Be forewarned, this post is basically going to consist of my manga nerdy self salivating over how good I find this series. Because it’s just so good. Completely impartial review… yeah, anywho…
Basara is an epically epic Science Fiction/ Fantasy shojo (comic aimed for girls in Japan) manga by Yumi Tamura, which spans 27 volumes. It is set in a post-apocalyptic future where Japanese society now resembles that of a feudal one. It centres on 15 year old Sarasa who has grown up in the shadow of her brother, Tatara, who is prophesised to be the “boy of destiny”. However, Sarasa is soon thrust into the spotlight when The Red Army led by the Red King attacks her village, causing death and destruction and the beheading her brother. Sarasa immediately takes action, she cuts off her hair, dons her brother’s clothes and declares that she is Tatara and that it was Sarasa who had been murdered. Sarasa in the guise of Tatara vows to avenge the destruction of her village of Byakko by murdering The Red King. Sasara sets out on her journey, accumulating friends and those who will fight alongside her along the way. Soon after, Sarasa in her female form meets a man called Shuri by some hot springs and they fall in love. However, unbeknownst to each other, Sarasa is Tatara seeking vengeance and Shuri is actually the Red King who has caused so much destruction. This cruel twist adds another element of drama to a story filled chock full of drama, destruction and violence.
What first grabbed me about the story is the strength of the characters, particularly the female ones. They are diverse and well developed, and each possesses their own personal struggles and issues. There are women who are mothers, women who are warriors, princesses, pirates and also mere ordinary peasants. At times it could rival Game of Thrones in its depiction of the atrocities of war what with implications of incest, murder and rape. However the issue of rape isn’t one that is dealt with lightly, Sarasa isn’t one to sit back and accept it when the weak are getting abused by those in power. Of course, Sarasa isn’t perfect. There are points in the story when the weight of what it means to be Tatara overwhelms her and she breaks down. She often wishes she could run away from the responsibility she carries and just become an ordinary girl. It’s moments like these that make the series so compelling. The binary of good vs evil that is set up at the very beginning is slowly eradicated as the story progresses. There are no amoral, stereotypical villain types who want to destroy and pillage for no reason. Each character is fleshed out to such an extent that sometimes even the most despicable behaviour can seem relateable. Each character is human, nobody is perfect, everybody has flaws.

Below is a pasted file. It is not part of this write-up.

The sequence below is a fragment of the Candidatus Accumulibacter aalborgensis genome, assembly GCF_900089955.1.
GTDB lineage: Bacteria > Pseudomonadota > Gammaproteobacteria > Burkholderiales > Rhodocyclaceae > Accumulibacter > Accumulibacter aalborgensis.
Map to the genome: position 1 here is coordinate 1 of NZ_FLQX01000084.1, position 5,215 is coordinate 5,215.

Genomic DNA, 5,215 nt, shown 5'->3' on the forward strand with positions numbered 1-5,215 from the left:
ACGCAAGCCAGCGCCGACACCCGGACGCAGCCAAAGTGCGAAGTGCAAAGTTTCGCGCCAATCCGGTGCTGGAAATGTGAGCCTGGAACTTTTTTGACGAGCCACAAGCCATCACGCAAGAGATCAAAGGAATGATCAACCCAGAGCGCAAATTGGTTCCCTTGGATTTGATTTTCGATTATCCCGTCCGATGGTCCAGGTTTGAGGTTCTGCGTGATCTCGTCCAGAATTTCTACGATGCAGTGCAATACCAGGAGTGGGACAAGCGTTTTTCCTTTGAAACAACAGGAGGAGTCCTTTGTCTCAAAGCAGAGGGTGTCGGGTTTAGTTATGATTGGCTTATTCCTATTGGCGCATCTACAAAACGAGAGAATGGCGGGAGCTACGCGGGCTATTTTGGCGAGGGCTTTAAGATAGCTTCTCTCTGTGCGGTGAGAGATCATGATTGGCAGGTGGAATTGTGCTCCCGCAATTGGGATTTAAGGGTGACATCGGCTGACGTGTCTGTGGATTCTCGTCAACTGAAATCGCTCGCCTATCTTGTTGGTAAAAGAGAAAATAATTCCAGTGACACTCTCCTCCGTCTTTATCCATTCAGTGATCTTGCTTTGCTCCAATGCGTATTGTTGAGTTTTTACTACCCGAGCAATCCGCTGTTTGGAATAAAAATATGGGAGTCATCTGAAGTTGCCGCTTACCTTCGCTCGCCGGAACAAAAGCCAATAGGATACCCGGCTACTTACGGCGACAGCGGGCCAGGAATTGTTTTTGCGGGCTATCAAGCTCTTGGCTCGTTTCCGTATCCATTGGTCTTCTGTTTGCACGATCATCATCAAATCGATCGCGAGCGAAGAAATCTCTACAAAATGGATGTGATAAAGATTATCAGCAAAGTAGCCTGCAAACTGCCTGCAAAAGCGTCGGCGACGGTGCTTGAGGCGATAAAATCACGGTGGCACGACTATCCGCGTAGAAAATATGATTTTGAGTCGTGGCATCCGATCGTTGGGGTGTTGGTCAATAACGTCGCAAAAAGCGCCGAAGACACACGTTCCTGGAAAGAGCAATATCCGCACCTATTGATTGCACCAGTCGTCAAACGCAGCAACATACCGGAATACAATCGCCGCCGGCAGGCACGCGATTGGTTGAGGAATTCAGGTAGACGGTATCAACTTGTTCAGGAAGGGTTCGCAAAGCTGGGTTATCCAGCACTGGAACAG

Another positive aspect of the story is that Sarasa’s gender never really becomes an issue. Throughout the story she tells herself that she can only do what she is doing because she is in the guise of a man; however the reader knows better than that. It is thanks to the help of those around her and her own sheer strength of will that allows her to keep doing what she has to do. Furthermore there are several instances where Sarasa is in her female form and behaves in just as strong a manner as she does when she is Tatara. There are also several female characters who do not need to cast off their femininity in order to be respected or to become strong. Like many other stories of a similar nature, the male to female ratio is still is vastly geared towards male, nevertheless the few females taking part in the action certainly prove themselves able to hold their own. And despite Sarasa’s own self doubt, it is implied from the beginning that it she who is in fact the child of destiny, not her brother. Huzzah!
All that said, it isn’t perfect. The story’s treatment of homosexual characters could be seen as slightly problematic, and many would probably see the eventual ending as perhaps a little too optimistic and ultimately unrealistic (though the tiny morsel of romance that still resides within my shrivelled up heart would be inclined to disagree). Also, the artwork could be deemed a bit old fashioned and ugly by those more accustomed to a more polished, modern style of manga (or just not accustomed to manga art at all) but I quite like it. As I said before I’m not impartial, I’m a big fan of the story so perhaps this whole piece reeks of viewing it through rose tinted feminist justice warrior glasses. However that doesn’t negate the fact that Basara is exciting, thought provoking and a hell of a lot of fun.